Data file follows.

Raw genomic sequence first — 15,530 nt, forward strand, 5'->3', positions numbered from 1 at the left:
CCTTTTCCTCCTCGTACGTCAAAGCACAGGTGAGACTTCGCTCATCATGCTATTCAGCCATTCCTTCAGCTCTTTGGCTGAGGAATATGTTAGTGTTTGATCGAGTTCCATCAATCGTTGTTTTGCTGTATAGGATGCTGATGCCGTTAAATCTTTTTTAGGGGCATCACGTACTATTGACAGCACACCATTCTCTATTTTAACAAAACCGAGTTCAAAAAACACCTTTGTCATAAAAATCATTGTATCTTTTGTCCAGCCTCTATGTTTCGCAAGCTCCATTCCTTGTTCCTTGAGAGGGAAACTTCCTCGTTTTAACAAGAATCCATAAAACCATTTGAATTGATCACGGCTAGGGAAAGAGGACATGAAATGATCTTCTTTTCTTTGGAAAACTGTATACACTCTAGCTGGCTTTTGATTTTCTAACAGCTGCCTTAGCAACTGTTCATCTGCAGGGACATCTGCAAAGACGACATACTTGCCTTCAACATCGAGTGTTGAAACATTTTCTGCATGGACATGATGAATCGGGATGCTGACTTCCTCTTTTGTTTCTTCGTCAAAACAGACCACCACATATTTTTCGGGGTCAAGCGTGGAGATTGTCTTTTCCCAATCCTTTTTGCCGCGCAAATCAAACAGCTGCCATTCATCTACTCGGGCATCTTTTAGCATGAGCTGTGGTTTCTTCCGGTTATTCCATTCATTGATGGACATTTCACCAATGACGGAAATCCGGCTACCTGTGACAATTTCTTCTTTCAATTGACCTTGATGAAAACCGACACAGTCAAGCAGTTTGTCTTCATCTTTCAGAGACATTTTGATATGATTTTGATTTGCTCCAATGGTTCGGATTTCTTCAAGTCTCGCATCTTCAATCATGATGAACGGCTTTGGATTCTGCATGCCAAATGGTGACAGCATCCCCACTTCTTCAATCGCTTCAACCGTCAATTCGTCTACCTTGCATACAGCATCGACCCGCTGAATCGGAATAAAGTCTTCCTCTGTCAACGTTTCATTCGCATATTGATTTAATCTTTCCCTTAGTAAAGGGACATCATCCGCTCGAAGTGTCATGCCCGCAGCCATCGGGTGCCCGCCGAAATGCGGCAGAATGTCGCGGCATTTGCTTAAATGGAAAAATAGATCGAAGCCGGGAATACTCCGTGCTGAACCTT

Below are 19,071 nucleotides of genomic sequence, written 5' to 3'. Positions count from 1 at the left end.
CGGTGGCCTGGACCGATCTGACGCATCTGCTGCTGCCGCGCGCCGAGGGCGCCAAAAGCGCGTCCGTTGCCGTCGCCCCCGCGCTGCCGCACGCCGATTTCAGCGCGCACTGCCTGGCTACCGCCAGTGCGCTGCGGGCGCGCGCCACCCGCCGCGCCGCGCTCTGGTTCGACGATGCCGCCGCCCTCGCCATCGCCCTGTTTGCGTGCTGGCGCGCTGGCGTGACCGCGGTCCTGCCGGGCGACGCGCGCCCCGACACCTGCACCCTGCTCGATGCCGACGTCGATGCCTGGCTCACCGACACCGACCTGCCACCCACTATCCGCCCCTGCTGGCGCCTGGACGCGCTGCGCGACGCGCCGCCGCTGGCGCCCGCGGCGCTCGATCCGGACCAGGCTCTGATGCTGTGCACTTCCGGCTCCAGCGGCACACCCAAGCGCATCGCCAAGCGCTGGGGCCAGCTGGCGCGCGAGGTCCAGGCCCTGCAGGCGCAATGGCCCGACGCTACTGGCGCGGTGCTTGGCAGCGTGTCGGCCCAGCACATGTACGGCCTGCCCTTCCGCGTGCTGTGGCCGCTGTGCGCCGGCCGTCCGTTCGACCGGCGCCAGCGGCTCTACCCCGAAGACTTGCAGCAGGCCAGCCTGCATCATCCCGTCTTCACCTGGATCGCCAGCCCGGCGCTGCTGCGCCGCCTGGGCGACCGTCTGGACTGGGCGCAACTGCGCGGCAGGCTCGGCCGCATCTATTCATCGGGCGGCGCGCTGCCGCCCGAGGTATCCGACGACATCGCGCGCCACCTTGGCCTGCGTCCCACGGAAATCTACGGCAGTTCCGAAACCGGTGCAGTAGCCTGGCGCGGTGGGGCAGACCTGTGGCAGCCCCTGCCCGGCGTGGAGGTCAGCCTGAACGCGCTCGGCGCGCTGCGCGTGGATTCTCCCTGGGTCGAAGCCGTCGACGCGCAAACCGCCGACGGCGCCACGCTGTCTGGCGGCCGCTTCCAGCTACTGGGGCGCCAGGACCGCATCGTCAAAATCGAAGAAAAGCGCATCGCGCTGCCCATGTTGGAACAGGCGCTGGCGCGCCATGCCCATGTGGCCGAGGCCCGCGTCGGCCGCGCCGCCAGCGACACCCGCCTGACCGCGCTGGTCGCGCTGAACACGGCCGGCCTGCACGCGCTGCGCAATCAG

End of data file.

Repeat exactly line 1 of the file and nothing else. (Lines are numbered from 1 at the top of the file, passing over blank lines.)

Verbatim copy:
Raw genomic sequence first — 15,530 nt, forward strand, 5'->3', positions numbered from 1 at the left: